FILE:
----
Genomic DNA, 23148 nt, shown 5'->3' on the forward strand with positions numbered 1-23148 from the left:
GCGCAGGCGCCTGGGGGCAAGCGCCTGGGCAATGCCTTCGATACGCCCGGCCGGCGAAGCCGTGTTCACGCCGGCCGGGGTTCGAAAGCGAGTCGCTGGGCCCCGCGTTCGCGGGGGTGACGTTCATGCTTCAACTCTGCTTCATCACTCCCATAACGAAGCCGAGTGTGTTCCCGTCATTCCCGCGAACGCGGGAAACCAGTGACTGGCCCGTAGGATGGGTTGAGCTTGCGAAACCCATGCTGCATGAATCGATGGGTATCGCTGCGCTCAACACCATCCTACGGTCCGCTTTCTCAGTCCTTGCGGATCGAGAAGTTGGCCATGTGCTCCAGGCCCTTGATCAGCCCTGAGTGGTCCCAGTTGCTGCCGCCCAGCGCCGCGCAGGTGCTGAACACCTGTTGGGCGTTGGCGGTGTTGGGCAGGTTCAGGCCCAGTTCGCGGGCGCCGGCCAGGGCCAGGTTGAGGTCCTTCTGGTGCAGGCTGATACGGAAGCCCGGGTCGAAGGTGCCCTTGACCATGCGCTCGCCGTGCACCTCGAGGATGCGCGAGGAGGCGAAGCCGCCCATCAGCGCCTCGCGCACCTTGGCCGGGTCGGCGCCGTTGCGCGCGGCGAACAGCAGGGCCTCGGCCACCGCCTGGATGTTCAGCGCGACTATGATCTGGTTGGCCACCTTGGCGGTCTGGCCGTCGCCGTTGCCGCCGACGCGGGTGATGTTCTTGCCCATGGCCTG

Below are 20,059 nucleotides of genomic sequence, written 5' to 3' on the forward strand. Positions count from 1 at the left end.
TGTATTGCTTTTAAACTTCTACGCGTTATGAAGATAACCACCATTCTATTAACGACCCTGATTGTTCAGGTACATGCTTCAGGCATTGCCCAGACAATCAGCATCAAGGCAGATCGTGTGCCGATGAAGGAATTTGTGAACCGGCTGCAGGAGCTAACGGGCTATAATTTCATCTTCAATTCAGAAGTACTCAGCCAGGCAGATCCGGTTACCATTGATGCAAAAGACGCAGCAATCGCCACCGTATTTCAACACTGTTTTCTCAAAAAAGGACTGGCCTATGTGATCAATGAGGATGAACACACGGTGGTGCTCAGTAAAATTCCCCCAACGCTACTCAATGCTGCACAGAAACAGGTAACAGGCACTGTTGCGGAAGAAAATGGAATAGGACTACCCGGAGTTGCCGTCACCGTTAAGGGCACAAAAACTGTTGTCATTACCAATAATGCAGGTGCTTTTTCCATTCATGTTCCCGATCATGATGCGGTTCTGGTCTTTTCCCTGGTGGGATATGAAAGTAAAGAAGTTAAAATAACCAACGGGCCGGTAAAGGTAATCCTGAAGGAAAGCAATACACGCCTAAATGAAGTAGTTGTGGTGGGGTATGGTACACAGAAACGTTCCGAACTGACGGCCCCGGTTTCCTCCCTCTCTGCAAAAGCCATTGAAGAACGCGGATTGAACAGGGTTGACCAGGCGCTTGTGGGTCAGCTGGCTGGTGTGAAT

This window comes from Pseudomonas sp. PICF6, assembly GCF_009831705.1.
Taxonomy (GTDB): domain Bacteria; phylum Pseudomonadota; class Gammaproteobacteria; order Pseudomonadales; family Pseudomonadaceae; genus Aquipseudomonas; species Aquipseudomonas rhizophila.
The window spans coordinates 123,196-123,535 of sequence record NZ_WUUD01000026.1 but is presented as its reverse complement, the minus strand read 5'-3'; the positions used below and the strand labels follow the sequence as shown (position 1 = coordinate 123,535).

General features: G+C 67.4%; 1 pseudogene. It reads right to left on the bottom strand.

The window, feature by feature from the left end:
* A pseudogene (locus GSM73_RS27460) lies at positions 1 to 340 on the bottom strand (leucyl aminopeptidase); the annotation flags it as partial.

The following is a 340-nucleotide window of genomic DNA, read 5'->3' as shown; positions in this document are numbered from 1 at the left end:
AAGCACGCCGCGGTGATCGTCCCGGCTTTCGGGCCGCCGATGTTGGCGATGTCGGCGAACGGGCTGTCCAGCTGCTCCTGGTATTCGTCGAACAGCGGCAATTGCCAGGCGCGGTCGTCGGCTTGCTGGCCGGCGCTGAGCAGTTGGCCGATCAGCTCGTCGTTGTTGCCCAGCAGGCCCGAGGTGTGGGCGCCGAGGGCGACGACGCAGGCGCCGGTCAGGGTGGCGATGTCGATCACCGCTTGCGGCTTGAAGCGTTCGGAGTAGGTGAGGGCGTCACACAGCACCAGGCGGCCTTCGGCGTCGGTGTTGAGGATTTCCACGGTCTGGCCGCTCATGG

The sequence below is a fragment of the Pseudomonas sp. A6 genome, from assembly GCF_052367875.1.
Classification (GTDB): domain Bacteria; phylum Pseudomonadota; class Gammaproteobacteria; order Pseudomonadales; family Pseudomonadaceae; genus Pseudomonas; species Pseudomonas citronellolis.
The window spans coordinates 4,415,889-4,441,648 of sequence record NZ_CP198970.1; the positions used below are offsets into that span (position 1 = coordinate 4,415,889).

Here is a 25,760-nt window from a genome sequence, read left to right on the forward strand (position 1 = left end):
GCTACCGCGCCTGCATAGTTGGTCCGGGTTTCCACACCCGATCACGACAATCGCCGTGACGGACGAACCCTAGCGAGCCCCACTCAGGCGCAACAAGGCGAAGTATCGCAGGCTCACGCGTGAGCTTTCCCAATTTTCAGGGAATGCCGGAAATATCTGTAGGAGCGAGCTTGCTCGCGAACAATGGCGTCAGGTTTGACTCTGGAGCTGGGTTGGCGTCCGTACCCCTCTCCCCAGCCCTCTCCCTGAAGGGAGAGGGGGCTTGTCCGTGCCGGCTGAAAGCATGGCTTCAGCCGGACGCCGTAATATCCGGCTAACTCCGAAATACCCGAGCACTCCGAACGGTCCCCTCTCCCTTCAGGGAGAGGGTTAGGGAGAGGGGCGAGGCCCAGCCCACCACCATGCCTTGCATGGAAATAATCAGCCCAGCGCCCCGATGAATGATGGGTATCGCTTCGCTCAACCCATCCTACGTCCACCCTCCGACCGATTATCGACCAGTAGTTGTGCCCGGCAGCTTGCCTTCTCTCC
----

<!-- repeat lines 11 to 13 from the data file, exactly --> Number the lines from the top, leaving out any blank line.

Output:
The following is a 340-nucleotide window of genomic DNA, read 5'->3' as shown; positions in this document are numbered from 1 at the left end:
AAGCACGCCGCGGTGATCGTCCCGGCTTTCGGGCCGCCGATGTTGGCGATGTCGGCGAACGGGCTGTCCAGCTGCTCCTGGTATTCGTCGAACAGCGGCAATTGCCAGGCGCGGTCGTCGGCTTGCTGGCCGGCGCTGAGCAGTTGGCCGATCAGCTCGTCGTTGTTGCCCAGCAGGCCCGAGGTGTGGGCGCCGAGGGCGACGACGCAGGCGCCGGTCAGGGTGGCGATGTCGATCACCGCTTGCGGCTTGAAGCGTTCGGAGTAGGTGAGGGCGTCACACAGCACCAGGCGGCCTTCGGCGTCGGTGTTGAGGATTTCCACGGTCTGGCCGCTCATGG

The sequence below is a fragment of the Pseudomonas sp. A6 genome, from assembly GCF_052367875.1.